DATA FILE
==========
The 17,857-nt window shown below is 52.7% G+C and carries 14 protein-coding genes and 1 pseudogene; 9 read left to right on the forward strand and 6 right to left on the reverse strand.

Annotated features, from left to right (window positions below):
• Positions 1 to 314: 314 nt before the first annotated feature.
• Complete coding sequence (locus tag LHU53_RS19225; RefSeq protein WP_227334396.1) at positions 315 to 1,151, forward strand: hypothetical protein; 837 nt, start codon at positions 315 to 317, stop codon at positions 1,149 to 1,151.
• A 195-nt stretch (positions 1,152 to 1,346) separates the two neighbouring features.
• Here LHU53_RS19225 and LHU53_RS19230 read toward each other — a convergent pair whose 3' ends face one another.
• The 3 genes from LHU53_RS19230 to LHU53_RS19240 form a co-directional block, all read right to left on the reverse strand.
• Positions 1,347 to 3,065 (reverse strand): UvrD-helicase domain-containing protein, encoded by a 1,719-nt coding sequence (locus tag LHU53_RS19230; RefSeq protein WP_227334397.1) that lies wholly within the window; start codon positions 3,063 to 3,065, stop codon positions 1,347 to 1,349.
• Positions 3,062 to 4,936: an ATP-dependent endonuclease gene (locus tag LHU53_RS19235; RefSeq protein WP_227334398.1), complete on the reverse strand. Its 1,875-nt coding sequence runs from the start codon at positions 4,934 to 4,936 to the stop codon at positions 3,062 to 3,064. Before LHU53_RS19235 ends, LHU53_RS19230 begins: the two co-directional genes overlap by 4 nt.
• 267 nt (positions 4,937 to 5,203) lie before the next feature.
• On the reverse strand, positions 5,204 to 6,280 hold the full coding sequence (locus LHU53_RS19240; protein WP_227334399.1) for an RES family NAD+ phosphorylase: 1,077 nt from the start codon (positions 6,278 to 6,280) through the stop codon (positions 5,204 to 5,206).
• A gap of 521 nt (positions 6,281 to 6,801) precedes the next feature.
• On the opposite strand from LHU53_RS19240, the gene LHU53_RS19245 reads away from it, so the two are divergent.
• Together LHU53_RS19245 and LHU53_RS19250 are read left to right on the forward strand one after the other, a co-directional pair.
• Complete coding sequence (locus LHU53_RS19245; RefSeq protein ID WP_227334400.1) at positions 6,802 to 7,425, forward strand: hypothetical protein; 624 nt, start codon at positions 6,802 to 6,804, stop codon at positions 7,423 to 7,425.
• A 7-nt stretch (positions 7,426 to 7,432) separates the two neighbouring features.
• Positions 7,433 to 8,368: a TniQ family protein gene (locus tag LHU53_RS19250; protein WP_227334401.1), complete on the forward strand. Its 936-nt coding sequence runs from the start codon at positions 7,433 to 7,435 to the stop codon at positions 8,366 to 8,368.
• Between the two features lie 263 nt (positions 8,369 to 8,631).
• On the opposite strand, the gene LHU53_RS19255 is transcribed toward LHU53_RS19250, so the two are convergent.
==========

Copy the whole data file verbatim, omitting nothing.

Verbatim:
The 17,857-nt window shown below is 52.7% G+C and carries 14 protein-coding genes and 1 pseudogene; 9 read left to right on the forward strand and 6 right to left on the reverse strand.

Annotated features, from left to right (window positions below):
• Positions 1 to 314: 314 nt before the first annotated feature.
• Complete coding sequence (locus tag LHU53_RS19225; RefSeq protein WP_227334396.1) at positions 315 to 1,151, forward strand: hypothetical protein; 837 nt, start codon at positions 315 to 317, stop codon at positions 1,149 to 1,151.
• A 195-nt stretch (positions 1,152 to 1,346) separates the two neighbouring features.
• Here LHU53_RS19225 and LHU53_RS19230 read toward each other — a convergent pair whose 3' ends face one another.
• The 3 genes from LHU53_RS19230 to LHU53_RS19240 form a co-directional block, all read right to left on the reverse strand.
• Positions 1,347 to 3,065 (reverse strand): UvrD-helicase domain-containing protein, encoded by a 1,719-nt coding sequence (locus tag LHU53_RS19230; RefSeq protein WP_227334397.1) that lies wholly within the window; start codon positions 3,063 to 3,065, stop codon positions 1,347 to 1,349.
• Positions 3,062 to 4,936: an ATP-dependent endonuclease gene (locus tag LHU53_RS19235; RefSeq protein WP_227334398.1), complete on the reverse strand. Its 1,875-nt coding sequence runs from the start codon at positions 4,934 to 4,936 to the stop codon at positions 3,062 to 3,064. Before LHU53_RS19235 ends, LHU53_RS19230 begins: the two co-directional genes overlap by 4 nt.
• 267 nt (positions 4,937 to 5,203) lie before the next feature.
• On the reverse strand, positions 5,204 to 6,280 hold the full coding sequence (locus LHU53_RS19240; protein WP_227334399.1) for an RES family NAD+ phosphorylase: 1,077 nt from the start codon (positions 6,278 to 6,280) through the stop codon (positions 5,204 to 5,206).
• A gap of 521 nt (positions 6,281 to 6,801) precedes the next feature.
• On the opposite strand from LHU53_RS19240, the gene LHU53_RS19245 reads away from it, so the two are divergent.
• Together LHU53_RS19245 and LHU53_RS19250 are read left to right on the forward strand one after the other, a co-directional pair.
• Complete coding sequence (locus LHU53_RS19245; RefSeq protein ID WP_227334400.1) at positions 6,802 to 7,425, forward strand: hypothetical protein; 624 nt, start codon at positions 6,802 to 6,804, stop codon at positions 7,423 to 7,425.
• A 7-nt stretch (positions 7,426 to 7,432) separates the two neighbouring features.
• Positions 7,433 to 8,368: a TniQ family protein gene (locus tag LHU53_RS19250; protein WP_227334401.1), complete on the forward strand. Its 936-nt coding sequence runs from the start codon at positions 7,433 to 7,435 to the stop codon at positions 8,366 to 8,368.
• Between the two features lie 263 nt (positions 8,369 to 8,631).
• On the opposite strand, the gene LHU53_RS19255 is transcribed toward LHU53_RS19250, so the two are convergent.